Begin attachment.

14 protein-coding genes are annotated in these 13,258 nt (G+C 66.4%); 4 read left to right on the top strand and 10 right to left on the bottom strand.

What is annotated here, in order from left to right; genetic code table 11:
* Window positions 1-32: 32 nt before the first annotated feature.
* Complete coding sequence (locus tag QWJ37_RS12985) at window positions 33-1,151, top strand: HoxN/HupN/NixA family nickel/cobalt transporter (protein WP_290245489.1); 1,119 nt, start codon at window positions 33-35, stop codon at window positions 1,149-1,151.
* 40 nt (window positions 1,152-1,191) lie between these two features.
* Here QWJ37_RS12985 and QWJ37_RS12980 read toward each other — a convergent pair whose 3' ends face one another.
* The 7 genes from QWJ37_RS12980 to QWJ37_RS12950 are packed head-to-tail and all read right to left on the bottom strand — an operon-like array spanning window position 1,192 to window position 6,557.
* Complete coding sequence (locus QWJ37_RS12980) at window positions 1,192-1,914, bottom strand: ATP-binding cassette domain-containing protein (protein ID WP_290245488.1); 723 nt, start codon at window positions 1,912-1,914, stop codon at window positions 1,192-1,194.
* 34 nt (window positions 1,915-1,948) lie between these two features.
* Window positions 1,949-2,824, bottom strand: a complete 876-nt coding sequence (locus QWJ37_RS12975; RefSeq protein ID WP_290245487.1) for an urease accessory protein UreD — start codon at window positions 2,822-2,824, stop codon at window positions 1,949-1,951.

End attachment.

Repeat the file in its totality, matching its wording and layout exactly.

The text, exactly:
14 protein-coding genes are annotated in these 13,258 nt (G+C 66.4%); 4 read left to right on the top strand and 10 right to left on the bottom strand.

What is annotated here, in order from left to right; genetic code table 11:
* Window positions 1-32: 32 nt before the first annotated feature.
* Complete coding sequence (locus tag QWJ37_RS12985) at window positions 33-1,151, top strand: HoxN/HupN/NixA family nickel/cobalt transporter (protein WP_290245489.1); 1,119 nt, start codon at window positions 33-35, stop codon at window positions 1,149-1,151.
* 40 nt (window positions 1,152-1,191) lie between these two features.
* Here QWJ37_RS12985 and QWJ37_RS12980 read toward each other — a convergent pair whose 3' ends face one another.
* The 7 genes from QWJ37_RS12980 to QWJ37_RS12950 are packed head-to-tail and all read right to left on the bottom strand — an operon-like array spanning window position 1,192 to window position 6,557.
* Complete coding sequence (locus QWJ37_RS12980) at window positions 1,192-1,914, bottom strand: ATP-binding cassette domain-containing protein (protein ID WP_290245488.1); 723 nt, start codon at window positions 1,912-1,914, stop codon at window positions 1,192-1,194.
* 34 nt (window positions 1,915-1,948) lie between these two features.
* Window positions 1,949-2,824, bottom strand: a complete 876-nt coding sequence (locus QWJ37_RS12975; RefSeq protein ID WP_290245487.1) for an urease accessory protein UreD — start codon at window positions 2,822-2,824, stop codon at window positions 1,949-1,951.